Do you ever notice something, then it appears again and again? Or you just found out about something and suddenly it seems to crop up everywhere? Ever heard a name mentioned, or noticed a word, phrase or saying that resonated with you in some way, that you may not have heard before or not for some time, then lo and behold you hear it again later that day or the very next day?
Have you ever met someone new and then suddenly you bump into them again in a completely different place? That “We must stop meeting like this” feeling!
Have you ever driven your new car out for the first time and on your journey you seem to see lots of other cars of the same make, model or colour as yours, even though you may never really have noticed many of them on the roads before?
Why is that? Well, it’s not because there are more of this particular car around. You just rarely noticed them before.
There’s a name for that!
It’s what is known as the Baader-Meinhof syndrome, or sometimes it is called frequency or recency illusion. It is a psychological experience that happens when something you've just heard, seen or been told about reappears on a regular basis, making you think that all of a sudden this is something every man and his dog has or is talking about! That it has suddenly become the top must have or topic of conversation.
If you change your car, or gain a new possession, your brain adjusts, adding this particular model or item to its list of things to notice. It happens as things are brought to the forefront of your minds, because your sub-conscious mind is taking in so much information every second of every day, that it can be quite selective about what it allows you to pay attention to. In the past you would not have noticed this brand or colour of car or possession, as you had no reason to. But now it is yours, your brain adjusts and allows you to notice it.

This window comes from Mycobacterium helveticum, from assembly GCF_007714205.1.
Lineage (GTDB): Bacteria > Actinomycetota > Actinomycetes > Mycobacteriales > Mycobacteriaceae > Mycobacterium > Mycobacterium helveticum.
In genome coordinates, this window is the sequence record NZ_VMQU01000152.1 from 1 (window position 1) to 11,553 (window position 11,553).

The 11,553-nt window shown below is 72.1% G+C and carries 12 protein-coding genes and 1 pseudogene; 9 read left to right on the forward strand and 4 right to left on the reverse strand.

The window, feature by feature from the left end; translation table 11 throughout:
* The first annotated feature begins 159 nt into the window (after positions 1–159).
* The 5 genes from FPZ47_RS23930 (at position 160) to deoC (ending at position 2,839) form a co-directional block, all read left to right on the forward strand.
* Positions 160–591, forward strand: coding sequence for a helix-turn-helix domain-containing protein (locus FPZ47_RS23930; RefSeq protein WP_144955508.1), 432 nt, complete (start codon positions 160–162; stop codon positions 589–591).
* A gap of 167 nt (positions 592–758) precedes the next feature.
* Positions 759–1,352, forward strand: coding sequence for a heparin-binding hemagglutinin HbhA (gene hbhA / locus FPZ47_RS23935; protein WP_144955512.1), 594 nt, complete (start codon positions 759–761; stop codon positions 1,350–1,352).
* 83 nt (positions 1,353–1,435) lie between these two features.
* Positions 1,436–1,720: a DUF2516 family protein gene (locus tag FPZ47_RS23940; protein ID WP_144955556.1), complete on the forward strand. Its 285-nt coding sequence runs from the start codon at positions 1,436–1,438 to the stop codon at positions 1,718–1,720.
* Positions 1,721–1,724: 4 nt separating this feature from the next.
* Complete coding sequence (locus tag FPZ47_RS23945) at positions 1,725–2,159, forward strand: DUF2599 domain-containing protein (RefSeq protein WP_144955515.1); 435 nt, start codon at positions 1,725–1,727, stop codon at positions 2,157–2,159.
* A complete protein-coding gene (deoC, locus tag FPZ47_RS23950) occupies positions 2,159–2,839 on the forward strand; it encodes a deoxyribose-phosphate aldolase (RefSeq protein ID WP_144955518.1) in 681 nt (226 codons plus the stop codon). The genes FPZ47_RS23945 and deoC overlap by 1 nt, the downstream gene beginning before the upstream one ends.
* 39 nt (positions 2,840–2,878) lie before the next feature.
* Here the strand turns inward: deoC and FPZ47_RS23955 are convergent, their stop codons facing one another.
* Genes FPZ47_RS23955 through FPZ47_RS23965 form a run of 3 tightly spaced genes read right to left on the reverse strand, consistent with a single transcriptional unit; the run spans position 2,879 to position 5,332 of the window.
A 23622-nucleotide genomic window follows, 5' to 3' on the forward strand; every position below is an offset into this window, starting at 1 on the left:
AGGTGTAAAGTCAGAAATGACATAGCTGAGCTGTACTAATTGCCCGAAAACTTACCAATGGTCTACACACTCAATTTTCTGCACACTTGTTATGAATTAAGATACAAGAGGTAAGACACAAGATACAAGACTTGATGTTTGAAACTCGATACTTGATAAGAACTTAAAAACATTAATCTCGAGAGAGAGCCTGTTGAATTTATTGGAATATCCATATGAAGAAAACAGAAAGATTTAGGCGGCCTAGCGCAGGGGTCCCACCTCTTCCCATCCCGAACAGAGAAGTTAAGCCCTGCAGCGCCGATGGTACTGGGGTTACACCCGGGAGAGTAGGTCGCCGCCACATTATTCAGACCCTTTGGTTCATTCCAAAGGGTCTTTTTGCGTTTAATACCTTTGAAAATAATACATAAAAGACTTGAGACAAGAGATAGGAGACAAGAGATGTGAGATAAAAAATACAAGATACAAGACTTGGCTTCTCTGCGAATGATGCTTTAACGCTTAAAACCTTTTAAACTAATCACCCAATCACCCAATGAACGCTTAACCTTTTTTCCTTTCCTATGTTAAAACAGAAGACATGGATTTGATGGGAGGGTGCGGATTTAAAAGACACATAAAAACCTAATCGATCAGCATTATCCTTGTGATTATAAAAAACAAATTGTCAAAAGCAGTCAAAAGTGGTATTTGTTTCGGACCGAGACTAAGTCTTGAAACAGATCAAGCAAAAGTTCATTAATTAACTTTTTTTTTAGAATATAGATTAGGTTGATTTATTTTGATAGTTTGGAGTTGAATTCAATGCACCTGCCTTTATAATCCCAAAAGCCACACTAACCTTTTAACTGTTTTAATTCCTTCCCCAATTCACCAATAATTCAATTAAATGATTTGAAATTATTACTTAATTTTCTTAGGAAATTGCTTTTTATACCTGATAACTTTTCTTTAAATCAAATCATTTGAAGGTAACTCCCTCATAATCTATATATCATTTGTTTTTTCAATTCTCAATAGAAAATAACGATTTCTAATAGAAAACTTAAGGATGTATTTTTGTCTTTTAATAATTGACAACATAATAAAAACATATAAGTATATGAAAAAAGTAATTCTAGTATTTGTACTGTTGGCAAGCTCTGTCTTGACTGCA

And similarly, with that name, word or phrase… You hadn’t noticed it before, but when you do, and have spent some time pondering over it, your brain allows you to pay attention to it when you hear or see it again. It is almost as if your brain is holding this information in your most recently processed data, in an easily accessible space, an area for relevant things.
So, no it isn’t really coincidence - It really is a real thing that your brain does. Try this experiment - book a holiday, then see how many times your holiday destination seems to crop up on TV, in adverts, in conversation.....
You may be surprised.